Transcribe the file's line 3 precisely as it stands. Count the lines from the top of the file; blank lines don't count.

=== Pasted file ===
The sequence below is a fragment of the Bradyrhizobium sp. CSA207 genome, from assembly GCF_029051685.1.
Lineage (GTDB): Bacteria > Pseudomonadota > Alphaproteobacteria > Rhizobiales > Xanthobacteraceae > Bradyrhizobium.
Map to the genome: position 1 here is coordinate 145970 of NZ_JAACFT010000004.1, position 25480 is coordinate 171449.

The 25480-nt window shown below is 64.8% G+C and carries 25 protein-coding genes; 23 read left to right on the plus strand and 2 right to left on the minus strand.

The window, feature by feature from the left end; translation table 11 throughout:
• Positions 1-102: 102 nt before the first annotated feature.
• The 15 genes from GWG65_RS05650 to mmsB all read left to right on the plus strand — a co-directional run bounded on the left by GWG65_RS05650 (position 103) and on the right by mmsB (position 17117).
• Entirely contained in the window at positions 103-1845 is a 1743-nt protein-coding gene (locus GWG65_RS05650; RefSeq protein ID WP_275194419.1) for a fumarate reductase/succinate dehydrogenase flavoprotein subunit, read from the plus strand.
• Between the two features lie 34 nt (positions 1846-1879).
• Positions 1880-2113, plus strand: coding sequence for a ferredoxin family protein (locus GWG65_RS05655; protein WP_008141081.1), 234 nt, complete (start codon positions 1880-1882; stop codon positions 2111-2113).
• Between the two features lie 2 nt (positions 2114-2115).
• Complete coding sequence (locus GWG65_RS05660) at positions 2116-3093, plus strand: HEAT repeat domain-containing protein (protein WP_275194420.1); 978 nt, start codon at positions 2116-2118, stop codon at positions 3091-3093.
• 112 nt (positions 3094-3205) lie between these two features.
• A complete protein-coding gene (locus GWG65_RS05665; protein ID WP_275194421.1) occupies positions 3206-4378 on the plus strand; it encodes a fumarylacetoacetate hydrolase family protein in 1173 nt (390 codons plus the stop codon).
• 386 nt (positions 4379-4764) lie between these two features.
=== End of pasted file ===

Map to the genome: position 1 here is coordinate 145970 of NZ_JAACFT010000004.1, position 25480 is coordinate 171449.